But finding discounts doesn't always require waiting around in Ushuaia. Cruise lines sometimes offer discounts of a few thousand dollars to fill empty cabins several weeks in advance of departure, and they'll advertise such sales online. We've also seen discounts given by tour companies when private charters cancel their sailings at the last minute. In both cases, there's no easy way to find these deals other than by checking the cruise lines' or tour operators' websites regularly, signing up for their email newsletters and/or following them on social media for updates.
It's always sound advice to keep an eye out for early-bird offers that will also help with your planning, like finding someone to look after your dog. Enticements such as two-for-one offers', airfare subsidies and shipboard credits can go a long way toward offsetting the cost of an expensive Antarctic cruise.
Another good idea is to consider departures outside of the popular peak period from December to January. You'll be more likely to find favorable offers at these times of lower demand, particularly in November and March. Bear in mind there is a slightly higher risk of less favorable weather at these times, and some of your onshore experiences will be different. For example, in the early season, the penguins will still be building their nests or sitting on eggs, while the chicks will be all grown up and mostly gone later in the season. Early season also brings about the pristine white landscapes you're probably picturing when you think of Antarctica, while a lot of snow will have melted by late season, leaving Antarctica looking rockier and somewhat guano-covered and therefore slightly less picturesque in some opinions.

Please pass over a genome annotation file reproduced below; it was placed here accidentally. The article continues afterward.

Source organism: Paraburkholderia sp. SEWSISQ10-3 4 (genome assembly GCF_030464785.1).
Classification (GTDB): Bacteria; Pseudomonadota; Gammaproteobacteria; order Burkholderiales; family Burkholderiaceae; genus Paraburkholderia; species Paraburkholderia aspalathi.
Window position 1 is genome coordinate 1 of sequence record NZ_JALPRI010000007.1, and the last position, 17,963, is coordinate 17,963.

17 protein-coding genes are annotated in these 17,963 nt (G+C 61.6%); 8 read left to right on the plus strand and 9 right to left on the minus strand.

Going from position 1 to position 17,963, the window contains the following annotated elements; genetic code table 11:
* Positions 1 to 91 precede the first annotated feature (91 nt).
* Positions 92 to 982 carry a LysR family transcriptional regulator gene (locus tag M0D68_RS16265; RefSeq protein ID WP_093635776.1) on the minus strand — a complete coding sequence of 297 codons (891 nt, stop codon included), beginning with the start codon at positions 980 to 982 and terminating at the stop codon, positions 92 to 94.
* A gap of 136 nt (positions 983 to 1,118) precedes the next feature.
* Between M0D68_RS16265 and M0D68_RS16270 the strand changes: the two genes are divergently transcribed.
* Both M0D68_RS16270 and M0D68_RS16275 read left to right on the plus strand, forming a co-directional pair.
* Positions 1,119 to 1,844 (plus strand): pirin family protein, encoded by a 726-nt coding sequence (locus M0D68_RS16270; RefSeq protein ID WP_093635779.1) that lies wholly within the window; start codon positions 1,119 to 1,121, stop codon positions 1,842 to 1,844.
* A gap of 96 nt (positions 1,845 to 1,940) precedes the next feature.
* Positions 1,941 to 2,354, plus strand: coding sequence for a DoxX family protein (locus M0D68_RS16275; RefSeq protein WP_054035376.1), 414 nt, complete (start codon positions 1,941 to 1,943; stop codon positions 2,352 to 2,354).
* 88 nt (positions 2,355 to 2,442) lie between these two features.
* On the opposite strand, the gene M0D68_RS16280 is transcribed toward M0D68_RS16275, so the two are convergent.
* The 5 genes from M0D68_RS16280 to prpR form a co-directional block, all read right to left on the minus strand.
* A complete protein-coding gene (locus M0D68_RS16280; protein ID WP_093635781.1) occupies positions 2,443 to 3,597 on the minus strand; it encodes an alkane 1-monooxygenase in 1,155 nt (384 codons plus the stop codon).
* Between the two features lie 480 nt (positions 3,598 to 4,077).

Compromise on comfort.
Although there is not always an appreciative price difference between 3-star and 5-star ships (yes, really!), there are still savings to be made here. The less salubrious ships will offer twin, triple, and even quad cabins with shared facilities, but even these are snapped up quickly by budget-conscious expeditioners. You can also choose shorter itineraries of less than two weeks, but bear in mind you are then spending a greater proportion of your valuable cruise time crossing the capricious Drake Passage instead of communing with the penguins.
To put it in historical context, Antarctic tourism began in 1966 when Swedish-American adventurer and entrepreneur Lars-Eric Lindblad chartered an Argentinean Navy supply ship and took a few dozen intrepid travelers to the Antarctic Peninsula. The industry progressed slowly, with a minor spike in the early '90s when ex-Soviet ice-class vessels such as Akademik Vavilov and Shokalskiy entered the market. These sturdy, utilitarian ships are now being overtaken by a whole new genre of luxury expedition yachts, purpose-built for polar exploration.
While demand was high with fewer ships, prices were up, regardless of luxury. Nowadays, with more people traveling to Antarctica and more ships available, that balance has shifted somewhat. So it could be said that Antarctic cruising is now cheaper than it ever was, with vast improvements in cruise line choice, itinerary options, onboard amenities like spa facilities and boutiques, fine dining and sumptuous accommodations.
Updated September 29, 2022